One of the things that seems to be working best for Toby the producer is Toby the vocalist. In fact, if there's an aspect to That Don't Make Me A Bad Guy that jumps most dynamically out of the speakers, it's the vocal performances. Even the release of the first single, "She Never Cried In Front Of Me," immediately had radio programmers and industry observers hailing it as the finest vocal of his career. They haven't heard anything yet.

Interestingly, it's not as if Keith's vocal abilities have ever been in question. Rather, the continued development, even at this stage of his career, is impressive in his sheer power, ability to convey emotion and obvious progression as a vocal technician. And it doesn't hurt that he knows when to pull back, and when to laugh at himself.

"There's a note in 'Hurt A Lot Worse When You Go' that's not in my range, so I have to sing falsetto," he says. "The line says, 'You never cut me deep.' And I go to falsetto on 'deep.' We recorded it three or four times, then I got brave and decided to go for it. I sang it straight ahead and hit it. I surprise myself sometimes with what I think my range is. So I was pretty proud of myself, and I looked in the control room to see Mills, my engineer. He goes, 'Yeah, so what? You can sing it. It's not as cool as the falsetto note. Sing the falsetto.'"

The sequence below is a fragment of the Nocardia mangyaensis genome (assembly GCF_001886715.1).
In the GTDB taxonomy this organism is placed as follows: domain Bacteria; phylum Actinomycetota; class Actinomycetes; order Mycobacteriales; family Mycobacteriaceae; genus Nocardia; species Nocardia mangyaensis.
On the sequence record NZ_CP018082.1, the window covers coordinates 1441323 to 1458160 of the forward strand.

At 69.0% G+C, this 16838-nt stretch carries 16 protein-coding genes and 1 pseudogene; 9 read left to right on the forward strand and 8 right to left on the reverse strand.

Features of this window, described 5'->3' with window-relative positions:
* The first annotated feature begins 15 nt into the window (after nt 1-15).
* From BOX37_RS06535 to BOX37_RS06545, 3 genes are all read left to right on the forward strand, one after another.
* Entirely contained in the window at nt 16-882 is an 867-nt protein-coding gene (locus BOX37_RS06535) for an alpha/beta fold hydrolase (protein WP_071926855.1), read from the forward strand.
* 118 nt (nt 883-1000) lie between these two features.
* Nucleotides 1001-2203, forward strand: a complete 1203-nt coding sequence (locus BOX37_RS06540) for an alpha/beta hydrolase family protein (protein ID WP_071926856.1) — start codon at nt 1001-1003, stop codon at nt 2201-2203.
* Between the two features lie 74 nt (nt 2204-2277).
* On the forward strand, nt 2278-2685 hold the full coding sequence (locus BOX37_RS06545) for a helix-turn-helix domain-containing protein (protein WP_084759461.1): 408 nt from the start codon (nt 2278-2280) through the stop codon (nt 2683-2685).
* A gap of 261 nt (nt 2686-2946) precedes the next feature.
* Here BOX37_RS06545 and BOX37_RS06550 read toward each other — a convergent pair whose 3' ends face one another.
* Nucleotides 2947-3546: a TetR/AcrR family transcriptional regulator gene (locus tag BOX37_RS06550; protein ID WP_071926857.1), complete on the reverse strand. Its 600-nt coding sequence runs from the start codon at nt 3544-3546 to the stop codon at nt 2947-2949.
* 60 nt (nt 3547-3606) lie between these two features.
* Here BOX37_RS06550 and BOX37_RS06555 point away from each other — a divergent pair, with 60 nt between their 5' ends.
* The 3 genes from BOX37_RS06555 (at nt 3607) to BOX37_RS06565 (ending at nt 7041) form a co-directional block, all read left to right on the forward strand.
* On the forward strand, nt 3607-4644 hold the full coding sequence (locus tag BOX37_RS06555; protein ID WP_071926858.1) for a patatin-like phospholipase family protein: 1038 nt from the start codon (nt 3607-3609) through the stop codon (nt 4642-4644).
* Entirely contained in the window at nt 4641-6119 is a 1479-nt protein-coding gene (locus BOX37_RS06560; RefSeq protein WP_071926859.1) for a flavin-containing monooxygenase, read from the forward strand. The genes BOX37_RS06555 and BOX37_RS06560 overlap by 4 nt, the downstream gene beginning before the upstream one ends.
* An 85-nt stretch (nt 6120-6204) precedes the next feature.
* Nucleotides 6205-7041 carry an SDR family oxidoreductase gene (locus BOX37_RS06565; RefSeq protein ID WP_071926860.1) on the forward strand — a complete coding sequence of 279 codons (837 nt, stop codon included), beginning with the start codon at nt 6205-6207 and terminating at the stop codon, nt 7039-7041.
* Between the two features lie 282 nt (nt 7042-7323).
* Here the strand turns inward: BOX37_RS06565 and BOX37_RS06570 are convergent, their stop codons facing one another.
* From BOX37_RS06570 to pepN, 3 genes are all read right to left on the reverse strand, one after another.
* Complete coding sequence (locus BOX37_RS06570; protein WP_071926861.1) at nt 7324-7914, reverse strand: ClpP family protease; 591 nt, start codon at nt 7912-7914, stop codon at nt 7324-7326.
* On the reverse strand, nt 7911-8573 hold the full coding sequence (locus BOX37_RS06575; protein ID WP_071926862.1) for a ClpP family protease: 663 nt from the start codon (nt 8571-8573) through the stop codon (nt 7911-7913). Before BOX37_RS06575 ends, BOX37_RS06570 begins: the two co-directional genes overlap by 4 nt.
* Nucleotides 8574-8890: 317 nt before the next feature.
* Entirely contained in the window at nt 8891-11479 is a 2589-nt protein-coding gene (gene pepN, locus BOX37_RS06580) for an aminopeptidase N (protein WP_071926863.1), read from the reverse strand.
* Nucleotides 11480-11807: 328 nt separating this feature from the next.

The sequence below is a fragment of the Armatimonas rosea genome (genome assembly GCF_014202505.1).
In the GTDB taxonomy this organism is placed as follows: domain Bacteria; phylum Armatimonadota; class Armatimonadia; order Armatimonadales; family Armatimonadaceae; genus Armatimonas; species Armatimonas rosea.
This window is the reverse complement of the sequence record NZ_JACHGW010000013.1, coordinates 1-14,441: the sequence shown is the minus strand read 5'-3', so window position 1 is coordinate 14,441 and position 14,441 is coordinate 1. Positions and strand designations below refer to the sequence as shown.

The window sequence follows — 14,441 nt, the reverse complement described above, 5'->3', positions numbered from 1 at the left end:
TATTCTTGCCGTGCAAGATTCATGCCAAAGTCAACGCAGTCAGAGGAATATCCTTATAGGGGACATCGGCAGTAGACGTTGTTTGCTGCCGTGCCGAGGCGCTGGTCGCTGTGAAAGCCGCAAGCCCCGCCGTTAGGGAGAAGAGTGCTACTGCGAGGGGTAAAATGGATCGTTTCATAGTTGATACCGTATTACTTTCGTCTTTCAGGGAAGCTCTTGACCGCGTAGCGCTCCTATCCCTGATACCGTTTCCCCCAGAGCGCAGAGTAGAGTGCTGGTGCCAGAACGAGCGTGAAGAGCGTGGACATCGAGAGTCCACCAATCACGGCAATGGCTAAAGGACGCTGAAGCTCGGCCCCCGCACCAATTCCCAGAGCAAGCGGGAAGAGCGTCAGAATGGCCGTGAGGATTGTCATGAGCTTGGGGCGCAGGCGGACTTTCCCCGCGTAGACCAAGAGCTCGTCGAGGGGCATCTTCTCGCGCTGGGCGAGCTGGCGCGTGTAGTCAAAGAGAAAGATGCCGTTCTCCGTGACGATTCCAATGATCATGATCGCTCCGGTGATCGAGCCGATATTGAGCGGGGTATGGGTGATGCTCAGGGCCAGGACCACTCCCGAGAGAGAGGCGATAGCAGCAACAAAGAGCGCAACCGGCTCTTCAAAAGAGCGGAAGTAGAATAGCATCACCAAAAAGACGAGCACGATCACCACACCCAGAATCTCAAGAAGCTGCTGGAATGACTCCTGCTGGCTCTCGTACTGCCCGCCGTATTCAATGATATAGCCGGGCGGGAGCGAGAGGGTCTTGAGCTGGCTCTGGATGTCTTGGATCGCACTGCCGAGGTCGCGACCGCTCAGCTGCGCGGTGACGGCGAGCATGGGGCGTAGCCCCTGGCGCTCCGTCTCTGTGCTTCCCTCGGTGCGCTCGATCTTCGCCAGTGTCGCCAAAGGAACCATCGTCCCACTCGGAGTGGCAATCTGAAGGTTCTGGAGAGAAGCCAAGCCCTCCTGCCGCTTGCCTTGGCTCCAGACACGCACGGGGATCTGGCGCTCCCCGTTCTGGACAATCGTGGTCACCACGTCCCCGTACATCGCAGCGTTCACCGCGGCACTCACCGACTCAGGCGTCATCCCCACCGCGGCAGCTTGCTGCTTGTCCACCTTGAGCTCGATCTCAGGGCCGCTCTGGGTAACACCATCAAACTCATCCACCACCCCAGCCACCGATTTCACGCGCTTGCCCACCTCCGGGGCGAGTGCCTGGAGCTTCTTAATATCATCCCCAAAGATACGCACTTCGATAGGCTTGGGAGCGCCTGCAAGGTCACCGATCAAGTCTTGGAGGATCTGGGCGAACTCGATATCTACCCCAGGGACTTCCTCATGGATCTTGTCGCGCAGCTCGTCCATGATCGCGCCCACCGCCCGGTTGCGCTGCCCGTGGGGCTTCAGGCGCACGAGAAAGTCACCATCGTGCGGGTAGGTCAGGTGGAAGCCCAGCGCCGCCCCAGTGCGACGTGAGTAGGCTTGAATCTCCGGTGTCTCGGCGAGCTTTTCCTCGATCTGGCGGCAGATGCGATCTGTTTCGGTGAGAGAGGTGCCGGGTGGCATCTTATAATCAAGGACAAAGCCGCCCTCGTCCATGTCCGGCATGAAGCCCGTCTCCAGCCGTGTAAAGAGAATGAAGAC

When it comes to singing, especially for an album, experience is the best coach. "Studio singing and singing live are two totally different things," Keith says. "When you've been singing live your whole life, you come to Nashville and have to learn how to sing in the studio. And if you're doing an album every other year, that lengthens the progression of figuring out how to really work in that environment. But I do think I've matured as a vocalist."

In sum, That Don't Make Me A Bad Guy reveals an artist who continues to write not just recordable songs, but top shelf smash singles. As a producer, Keith is making his most wide ranging music yet in a career that is already underrated for its diversity. And he has pushed himself as a vocalist to the point where he should perhaps be regarded as one of the best male vocalists if his era, and maybe even in the conversation when discussing country's all-time greats.

The capper is, Show Dog Nashville's label head and No. 1 artist is completely self directed. "I'm always pushing myself," he admits. "I don't need external motivation to try to move things along." Nothing exemplifies that quality better than his latest album, That Don't Make Me A Bad Guy.